[VIEWPOINT]National power is in the libraryIf I had Aladdin's magic lamp, what would I ask the genie of the lamp to do? I would ask him to lift up the Widener Library at Harvard University and move it to Korea. I would feel good as I watch the genie in a turban pull up the huge marble building from the ground and carry it on the air above the Pacific Ocean.
The wish came to me long ago, when I was returning to Korea after completing my studies at Harvard. It was the library that made me choose again that university when I had the opportunity to go abroad again as an exchange professor despite the killingly-high cost of living in the area.
Widener Library was built in 1915 in memory of Harry Elkins Widener, who perished aboard the Titanic, with a donation of $2 million from his mother. The library is the flagship of nearly 100 libraries at Harvard University and holds the largest collection of books (14 million) of the world's universities.
In Korea, the library at Seoul National University holds the top position with 2 million books. But that size a book collection would be ranked among the lowest of those of North American university libraries.
The life of a library depends on the size of its collection, which is related to book seekers' confidence that they can find the books they need there. In that sense, Korea's top libraries are all disappointing. If I make a list of books and theses I want and then search for them in the computer networks of domestic libraries, I find only one or two of those I need. So who would go to such libraries with the confidence that he will discover the book he wants?
In such situations, scholars have no choice but to make personal libraries specializing in their field at their own expense, and that is never small. But there is an obvious limit to individual efforts. Personal libraries are inefficient in a national sense because they are overlapping investments. While foreign scholars produce knowledge through systematic large factories, Korean scholars are doing cottage industry work.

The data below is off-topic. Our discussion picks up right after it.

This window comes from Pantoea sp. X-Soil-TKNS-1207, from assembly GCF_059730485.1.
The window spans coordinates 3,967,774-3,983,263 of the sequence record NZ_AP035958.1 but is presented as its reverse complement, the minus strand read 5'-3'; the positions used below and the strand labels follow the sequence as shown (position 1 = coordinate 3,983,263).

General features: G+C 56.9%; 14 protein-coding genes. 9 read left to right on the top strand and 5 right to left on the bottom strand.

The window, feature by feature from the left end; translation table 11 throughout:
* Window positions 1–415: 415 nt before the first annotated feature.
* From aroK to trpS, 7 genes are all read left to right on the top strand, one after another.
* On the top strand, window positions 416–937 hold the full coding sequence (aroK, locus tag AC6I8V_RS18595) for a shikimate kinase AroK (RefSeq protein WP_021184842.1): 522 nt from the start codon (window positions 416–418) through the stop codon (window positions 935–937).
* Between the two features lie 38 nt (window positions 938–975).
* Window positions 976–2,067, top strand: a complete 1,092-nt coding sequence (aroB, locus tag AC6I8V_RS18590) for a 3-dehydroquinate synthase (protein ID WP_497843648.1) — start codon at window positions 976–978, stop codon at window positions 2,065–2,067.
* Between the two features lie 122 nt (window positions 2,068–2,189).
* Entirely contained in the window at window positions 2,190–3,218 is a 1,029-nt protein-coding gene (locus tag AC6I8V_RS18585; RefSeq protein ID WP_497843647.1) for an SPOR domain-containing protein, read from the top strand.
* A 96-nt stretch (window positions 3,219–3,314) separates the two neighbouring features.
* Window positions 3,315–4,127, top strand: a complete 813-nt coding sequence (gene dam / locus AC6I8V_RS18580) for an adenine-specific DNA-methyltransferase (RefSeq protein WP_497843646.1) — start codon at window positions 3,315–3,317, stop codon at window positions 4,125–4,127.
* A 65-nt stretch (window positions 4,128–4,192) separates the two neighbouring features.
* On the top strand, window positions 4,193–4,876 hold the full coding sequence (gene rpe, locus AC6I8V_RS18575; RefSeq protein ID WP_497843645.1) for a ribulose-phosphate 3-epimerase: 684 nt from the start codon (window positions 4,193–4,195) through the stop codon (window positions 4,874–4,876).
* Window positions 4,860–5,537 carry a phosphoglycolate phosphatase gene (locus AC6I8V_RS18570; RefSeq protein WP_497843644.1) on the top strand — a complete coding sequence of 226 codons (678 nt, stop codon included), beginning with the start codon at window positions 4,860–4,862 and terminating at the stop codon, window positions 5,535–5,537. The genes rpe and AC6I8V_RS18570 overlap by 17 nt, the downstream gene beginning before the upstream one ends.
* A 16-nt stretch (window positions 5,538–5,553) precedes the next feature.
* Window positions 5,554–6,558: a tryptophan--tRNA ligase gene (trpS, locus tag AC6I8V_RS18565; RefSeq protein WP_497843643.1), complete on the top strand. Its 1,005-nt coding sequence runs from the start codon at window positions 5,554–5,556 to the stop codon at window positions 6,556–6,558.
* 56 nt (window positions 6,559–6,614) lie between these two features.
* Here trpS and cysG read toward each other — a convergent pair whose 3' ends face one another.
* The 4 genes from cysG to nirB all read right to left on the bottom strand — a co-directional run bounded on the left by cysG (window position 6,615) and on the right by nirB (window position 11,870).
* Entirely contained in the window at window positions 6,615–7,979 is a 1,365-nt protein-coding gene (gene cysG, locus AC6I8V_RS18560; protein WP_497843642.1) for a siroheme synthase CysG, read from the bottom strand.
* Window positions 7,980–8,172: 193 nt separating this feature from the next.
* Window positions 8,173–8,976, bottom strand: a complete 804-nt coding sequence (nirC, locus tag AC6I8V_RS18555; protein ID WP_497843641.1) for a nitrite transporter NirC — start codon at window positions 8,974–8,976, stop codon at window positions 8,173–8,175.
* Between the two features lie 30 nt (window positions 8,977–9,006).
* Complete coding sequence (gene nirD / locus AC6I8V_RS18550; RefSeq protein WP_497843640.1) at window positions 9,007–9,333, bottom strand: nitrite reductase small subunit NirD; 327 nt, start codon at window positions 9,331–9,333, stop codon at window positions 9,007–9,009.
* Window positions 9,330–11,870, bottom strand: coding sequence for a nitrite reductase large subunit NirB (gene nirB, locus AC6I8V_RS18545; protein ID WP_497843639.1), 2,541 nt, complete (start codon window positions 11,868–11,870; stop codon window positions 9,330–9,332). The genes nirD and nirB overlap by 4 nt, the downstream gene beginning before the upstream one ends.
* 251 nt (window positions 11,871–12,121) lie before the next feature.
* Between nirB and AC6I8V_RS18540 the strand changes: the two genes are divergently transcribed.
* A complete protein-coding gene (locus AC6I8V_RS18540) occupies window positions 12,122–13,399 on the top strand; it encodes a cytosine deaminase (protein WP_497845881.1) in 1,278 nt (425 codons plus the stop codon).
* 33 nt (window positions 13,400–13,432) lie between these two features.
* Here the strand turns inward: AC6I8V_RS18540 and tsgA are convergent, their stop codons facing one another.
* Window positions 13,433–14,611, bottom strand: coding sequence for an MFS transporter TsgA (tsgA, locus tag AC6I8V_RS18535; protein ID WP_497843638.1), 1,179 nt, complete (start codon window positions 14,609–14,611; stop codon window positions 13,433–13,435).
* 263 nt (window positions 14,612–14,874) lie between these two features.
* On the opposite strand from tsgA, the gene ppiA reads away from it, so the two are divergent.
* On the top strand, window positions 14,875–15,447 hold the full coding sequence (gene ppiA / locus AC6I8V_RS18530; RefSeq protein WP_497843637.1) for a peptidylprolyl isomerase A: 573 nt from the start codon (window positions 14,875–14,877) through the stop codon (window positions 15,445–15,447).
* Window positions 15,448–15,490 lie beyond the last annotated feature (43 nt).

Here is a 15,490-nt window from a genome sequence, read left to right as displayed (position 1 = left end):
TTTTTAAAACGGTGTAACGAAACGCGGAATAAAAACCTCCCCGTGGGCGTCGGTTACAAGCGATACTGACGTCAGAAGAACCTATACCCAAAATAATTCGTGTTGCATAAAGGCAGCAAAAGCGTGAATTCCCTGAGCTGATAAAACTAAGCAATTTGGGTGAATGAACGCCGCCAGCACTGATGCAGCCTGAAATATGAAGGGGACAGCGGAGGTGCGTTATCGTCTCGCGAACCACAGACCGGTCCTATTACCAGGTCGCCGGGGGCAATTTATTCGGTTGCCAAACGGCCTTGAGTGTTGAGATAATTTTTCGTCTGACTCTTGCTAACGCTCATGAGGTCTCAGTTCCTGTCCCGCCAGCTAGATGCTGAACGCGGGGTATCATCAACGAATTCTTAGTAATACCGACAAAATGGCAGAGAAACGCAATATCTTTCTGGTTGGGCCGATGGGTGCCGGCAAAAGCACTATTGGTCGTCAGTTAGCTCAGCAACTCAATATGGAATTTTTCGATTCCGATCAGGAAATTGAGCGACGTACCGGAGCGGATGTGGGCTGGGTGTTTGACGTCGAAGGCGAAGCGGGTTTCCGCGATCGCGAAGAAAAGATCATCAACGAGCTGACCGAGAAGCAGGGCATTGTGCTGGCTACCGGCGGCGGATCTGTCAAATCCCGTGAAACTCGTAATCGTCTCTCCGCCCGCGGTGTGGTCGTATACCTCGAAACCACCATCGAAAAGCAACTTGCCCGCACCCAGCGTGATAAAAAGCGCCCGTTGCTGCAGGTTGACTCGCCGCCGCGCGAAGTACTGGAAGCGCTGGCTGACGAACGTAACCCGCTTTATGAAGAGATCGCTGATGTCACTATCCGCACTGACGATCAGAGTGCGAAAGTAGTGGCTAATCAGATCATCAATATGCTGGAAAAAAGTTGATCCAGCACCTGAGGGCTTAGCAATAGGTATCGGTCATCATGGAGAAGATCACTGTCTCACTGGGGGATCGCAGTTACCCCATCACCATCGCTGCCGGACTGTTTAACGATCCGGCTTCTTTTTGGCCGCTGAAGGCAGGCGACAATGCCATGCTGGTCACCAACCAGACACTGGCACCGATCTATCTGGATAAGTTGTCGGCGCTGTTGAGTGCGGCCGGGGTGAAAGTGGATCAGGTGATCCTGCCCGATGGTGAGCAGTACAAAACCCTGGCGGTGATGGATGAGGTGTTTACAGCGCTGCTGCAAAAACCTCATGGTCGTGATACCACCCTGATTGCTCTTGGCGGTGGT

The knowledge industry, which will be the base of Korean culture, needs the proper infrastructure to nurture excellent brains and improve study conditions. The most important step is to build a library in which book-seekers can have confidence. A library like the U.S. Library of Congress and the British Library, which are the pride of the world, is only a dream to us now. But we should start making efforts now to build such a library so that our next generation or at least our offspring in 100 to 200 years will have such libraries.
Some people may ask me why we need libraries in the age of the Internet, in which digital content will replace all paper documents. We should wait and see if the print culture will really disappear. But even if such an era comes, the function of a library as the storehouse of knowledge will not disappear. No matter what media deliver knowledge, libraries that systematize that knowledge will be necessary.
We need to invest strategically so that we can have such libraries despite our limited economic means. In other words, our investment should be intensive rather than dispersed. A representative library in Korea should not be an exclusive library for a university or an institution, but the common property of all Koreans. We should also develop libraries specializing in some fields. It is not wise that each library purchases books similar to those another institution is collecting, because our funds are limited. In addition, in order to collect the results of knowledge in various languages from foreign countries, we need to introduce a system of specially trained librarians.
We know well that the real base of national power is culture as well as politics and economy. National power is not obtained by just shouting "dae-han-min-guk." National power must be nurtured from small efforts to build a library in which we can have confidence.
by Kim Ho-dong
* The writer is a professor of Asian history at Seoul National University.
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